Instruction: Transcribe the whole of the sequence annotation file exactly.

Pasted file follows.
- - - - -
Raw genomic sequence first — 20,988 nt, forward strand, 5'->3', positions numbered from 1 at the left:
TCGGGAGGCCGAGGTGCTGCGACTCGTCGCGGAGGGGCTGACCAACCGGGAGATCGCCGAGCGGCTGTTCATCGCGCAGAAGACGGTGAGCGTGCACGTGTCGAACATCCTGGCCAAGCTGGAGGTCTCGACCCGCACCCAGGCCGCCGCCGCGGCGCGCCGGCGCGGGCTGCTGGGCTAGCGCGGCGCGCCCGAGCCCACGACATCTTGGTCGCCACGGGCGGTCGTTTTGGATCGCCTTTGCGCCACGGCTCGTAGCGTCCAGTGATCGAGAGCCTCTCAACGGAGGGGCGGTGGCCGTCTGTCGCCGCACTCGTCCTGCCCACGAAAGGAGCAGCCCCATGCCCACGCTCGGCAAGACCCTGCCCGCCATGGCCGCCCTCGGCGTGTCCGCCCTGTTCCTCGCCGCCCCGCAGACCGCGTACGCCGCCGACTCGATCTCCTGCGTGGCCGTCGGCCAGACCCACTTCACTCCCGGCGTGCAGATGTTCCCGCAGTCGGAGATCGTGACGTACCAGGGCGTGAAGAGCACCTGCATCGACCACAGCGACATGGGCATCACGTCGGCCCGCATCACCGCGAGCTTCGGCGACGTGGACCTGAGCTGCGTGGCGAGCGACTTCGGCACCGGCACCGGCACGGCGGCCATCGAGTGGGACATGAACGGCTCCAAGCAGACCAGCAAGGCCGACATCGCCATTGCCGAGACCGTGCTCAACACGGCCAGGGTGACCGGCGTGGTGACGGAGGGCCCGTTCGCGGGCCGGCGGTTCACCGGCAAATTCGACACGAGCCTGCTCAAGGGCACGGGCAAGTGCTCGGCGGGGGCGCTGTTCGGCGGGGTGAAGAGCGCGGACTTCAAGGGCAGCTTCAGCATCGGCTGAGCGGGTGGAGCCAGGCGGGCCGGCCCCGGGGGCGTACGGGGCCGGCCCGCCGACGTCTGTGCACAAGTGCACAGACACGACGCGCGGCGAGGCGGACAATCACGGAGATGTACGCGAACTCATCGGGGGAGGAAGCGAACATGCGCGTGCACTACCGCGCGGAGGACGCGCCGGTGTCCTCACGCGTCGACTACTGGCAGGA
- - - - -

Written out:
Raw genomic sequence first — 20,988 nt, forward strand, 5'->3', positions numbered from 1 at the left:
TCGGGAGGCCGAGGTGCTGCGACTCGTCGCGGAGGGGCTGACCAACCGGGAGATCGCCGAGCGGCTGTTCATCGCGCAGAAGACGGTGAGCGTGCACGTGTCGAACATCCTGGCCAAGCTGGAGGTCTCGACCCGCACCCAGGCCGCCGCCGCGGCGCGCCGGCGCGGGCTGCTGGGCTAGCGCGGCGCGCCCGAGCCCACGACATCTTGGTCGCCACGGGCGGTCGTTTTGGATCGCCTTTGCGCCACGGCTCGTAGCGTCCAGTGATCGAGAGCCTCTCAACGGAGGGGCGGTGGCCGTCTGTCGCCGCACTCGTCCTGCCCACGAAAGGAGCAGCCCCATGCCCACGCTCGGCAAGACCCTGCCCGCCATGGCCGCCCTCGGCGTGTCCGCCCTGTTCCTCGCCGCCCCGCAGACCGCGTACGCCGCCGACTCGATCTCCTGCGTGGCCGTCGGCCAGACCCACTTCACTCCCGGCGTGCAGATGTTCCCGCAGTCGGAGATCGTGACGTACCAGGGCGTGAAGAGCACCTGCATCGACCACAGCGACATGGGCATCACGTCGGCCCGCATCACCGCGAGCTTCGGCGACGTGGACCTGAGCTGCGTGGCGAGCGACTTCGGCACCGGCACCGGCACGGCGGCCATCGAGTGGGACATGAACGGCTCCAAGCAGACCAGCAAGGCCGACATCGCCATTGCCGAGACCGTGCTCAACACGGCCAGGGTGACCGGCGTGGTGACGGAGGGCCCGTTCGCGGGCCGGCGGTTCACCGGCAAATTCGACACGAGCCTGCTCAAGGGCACGGGCAAGTGCTCGGCGGGGGCGCTGTTCGGCGGGGTGAAGAGCGCGGACTTCAAGGGCAGCTTCAGCATCGGCTGAGCGGGTGGAGCCAGGCGGGCCGGCCCCGGGGGCGTACGGGGCCGGCCCGCCGACGTCTGTGCACAAGTGCACAGACACGACGCGCGGCGAGGCGGACAATCACGGAGATGTACGCGAACTCATCGGGGGAGGAAGCGAACATGCGCGTGCACTACCGCGCGGAGGACGCGCCGGTGTCCTCACGCGTCGACTACTGGCAGGA